Despite the government’s socialist roots, there is no minimum wage, letting firms such as Huajian pay salaries of $50-$70 a month – still higher than the average per capita income.

    “Almost every young person in this locality now works here,” said Desta, one of 7,500 employees at Ayka Addis Textile and Investment Group, a Turkish-owned factory 20 km (13 miles) west of the capital.

    “We all struggled to make ends meet beforehand. We can now afford proper healthcare or sending a child to school,” Desta, who did not give his surname, added.


    With 90 million people already and annual population growth forecast to exceed 2 per cent until 2030, the government is desperate to attract labor-intensive investment and jobs.

    To this end, it says it has introduced incentives such as tax holidays and subsidized loans to investors with interest rates as low as 8 per cent – below even the 9.75 per cent benchmark rate in South Africa, the continent’s most developed economy.

    Ethiopia is also investing heavily in hydropower to boost the scope of a grid that offers electricity at 5 U.S. cents per kilowatt hour, compared with 24 cents in neighboring Kenya.

    “The availability of power and the cost is cheaper than any other country in the world. We are providing power, land and labour all very cheaply,” said trade and industry minister Tadesse Haile, who wants Ethiopia to export $1.5-billion of textiles a year in five years, from just $100-million now.

    Other east African nations such as Kenya and Uganda are also chasing textiles investment but cannot compete on input costs against Ethiopia, where wages are 60 per cent lower than the regional average, said Jaswinder Bedi, Kenya-based chairman of the 27-nation African Cotton and Textile Industries Federation.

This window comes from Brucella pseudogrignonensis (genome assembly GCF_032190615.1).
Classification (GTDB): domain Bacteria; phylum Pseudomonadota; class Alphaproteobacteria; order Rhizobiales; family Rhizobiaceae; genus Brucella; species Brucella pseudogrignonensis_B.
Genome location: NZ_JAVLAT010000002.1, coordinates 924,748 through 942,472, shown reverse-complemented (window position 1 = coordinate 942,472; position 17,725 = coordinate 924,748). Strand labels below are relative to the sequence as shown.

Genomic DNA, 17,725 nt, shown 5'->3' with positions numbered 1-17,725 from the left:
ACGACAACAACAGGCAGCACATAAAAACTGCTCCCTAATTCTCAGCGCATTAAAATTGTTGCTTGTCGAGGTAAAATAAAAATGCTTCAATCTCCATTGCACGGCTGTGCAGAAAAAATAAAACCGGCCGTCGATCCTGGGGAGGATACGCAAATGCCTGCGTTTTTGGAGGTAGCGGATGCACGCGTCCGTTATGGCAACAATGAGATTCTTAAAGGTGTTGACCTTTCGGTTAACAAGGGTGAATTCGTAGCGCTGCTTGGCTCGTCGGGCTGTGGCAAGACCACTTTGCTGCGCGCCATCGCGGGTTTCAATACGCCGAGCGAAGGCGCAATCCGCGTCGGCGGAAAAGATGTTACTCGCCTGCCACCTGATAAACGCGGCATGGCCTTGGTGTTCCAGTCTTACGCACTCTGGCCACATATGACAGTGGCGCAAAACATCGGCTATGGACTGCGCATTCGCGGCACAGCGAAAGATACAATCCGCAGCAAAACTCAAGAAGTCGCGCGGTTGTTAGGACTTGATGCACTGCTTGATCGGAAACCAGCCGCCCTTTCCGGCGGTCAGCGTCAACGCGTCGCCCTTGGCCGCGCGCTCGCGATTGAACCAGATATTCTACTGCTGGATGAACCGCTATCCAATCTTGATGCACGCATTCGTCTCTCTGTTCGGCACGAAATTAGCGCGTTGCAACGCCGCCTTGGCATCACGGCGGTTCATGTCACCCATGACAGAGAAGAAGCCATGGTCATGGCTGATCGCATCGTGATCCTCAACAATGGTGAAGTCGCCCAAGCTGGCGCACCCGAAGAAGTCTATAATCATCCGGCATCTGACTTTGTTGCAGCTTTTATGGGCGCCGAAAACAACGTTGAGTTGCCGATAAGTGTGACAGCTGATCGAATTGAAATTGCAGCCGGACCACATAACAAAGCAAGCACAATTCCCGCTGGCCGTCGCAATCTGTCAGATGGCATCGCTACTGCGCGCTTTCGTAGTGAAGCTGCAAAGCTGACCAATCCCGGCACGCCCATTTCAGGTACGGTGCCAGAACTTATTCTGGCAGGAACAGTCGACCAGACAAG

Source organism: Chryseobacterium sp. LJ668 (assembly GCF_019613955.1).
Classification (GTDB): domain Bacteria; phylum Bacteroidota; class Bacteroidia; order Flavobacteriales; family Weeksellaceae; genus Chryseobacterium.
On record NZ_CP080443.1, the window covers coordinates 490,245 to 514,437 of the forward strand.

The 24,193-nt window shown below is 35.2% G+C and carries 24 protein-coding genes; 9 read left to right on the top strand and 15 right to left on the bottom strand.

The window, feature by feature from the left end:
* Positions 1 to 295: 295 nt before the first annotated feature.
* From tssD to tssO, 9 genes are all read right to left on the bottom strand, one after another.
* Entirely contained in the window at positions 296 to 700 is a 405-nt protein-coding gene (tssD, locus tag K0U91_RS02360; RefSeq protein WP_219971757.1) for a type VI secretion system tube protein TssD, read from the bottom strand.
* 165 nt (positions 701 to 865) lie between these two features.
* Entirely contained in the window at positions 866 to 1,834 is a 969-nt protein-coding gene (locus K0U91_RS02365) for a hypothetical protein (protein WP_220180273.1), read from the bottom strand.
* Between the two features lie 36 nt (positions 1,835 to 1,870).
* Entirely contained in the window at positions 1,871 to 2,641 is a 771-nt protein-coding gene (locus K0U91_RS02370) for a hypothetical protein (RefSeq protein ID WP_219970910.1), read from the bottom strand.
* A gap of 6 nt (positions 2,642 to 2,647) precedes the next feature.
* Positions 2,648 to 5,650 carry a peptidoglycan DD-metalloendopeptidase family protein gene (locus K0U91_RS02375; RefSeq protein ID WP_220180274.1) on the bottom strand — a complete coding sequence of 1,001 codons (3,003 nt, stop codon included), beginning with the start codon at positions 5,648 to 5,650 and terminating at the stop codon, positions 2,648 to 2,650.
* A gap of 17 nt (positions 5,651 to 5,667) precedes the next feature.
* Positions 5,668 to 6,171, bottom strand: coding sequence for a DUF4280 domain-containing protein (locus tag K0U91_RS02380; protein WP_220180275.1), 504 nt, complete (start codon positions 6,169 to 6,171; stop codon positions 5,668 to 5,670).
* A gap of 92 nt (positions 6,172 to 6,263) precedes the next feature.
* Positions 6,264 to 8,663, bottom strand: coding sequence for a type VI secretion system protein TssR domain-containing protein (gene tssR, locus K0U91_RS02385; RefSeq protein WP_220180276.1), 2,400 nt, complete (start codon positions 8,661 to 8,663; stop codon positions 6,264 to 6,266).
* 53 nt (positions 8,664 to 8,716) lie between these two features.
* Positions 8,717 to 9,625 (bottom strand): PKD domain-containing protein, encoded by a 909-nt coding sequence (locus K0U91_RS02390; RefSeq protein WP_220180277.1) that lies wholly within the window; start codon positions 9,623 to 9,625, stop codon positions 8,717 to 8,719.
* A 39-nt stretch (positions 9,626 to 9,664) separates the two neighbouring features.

“Ethiopia is a new player,” Bedi said. “They are growing and they are growing rapidly.”


    Even so, bureaucracy and transport impose a major cost on companies, leaving Ethiopia languishing at 141 in a World Bank global trade logistics index published last year.

    Importing or exporting a container takes on average 44 days, compared to 26 for Rwanda, another landlocked East African nation.

    “Our logistics costs are second to input,” Ayka Addis chief executive Amare Teklemariam told Reuters. “It affects the competitiveness of the company.”

    To this end, the government says it is pouring funds equivalent to two thirds of GDP into new infrastructure every year, expanding the road network to 136,000 km by next year, from just 50,000 km in 2010.

    It also has grand plans to build 5,000 km of railway lines by 2020 from less than 800 km at the moment.

    “Infrastructure development is something Ethiopia is working seriously on,” Tadesse said.

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  • Swedfund joins H&M in Ethiopia expansion

    As H&M expands into Ethiopia, Sweden's state venture capital unit Swedfund has announced that it will back the clothing giant, in a move hoped to create more jobs for local women.

    The partnership, which is set to kick off in autumn this year, will see Swedfund injecting 60 million kronor ($8.6 million) in investments to H&M suppliers, reported the Dagens Industri newspaper. 
    The goal is to create a domestic textile industry that's both sustainable and responsible, Swedfund announced in a statement.
    "Through this unique partnership with H&M, our goal is to contribute to developing the textile industry in Ethiopia, thus creating jobs with good working conditions that lift people out of poverty, especially women," said Anna Ryott, CEO at Swedfund. 
    H&M's CEO Karl-Johan Persson said the move was an opportunity to get involved early in Ethiopia's growing textile industry. 
    "We have for many years worked in existing manufacturing countries to improve working conditions and environment. This experience is included with the establishment of cooperation with Ethiopian suppliers," he added.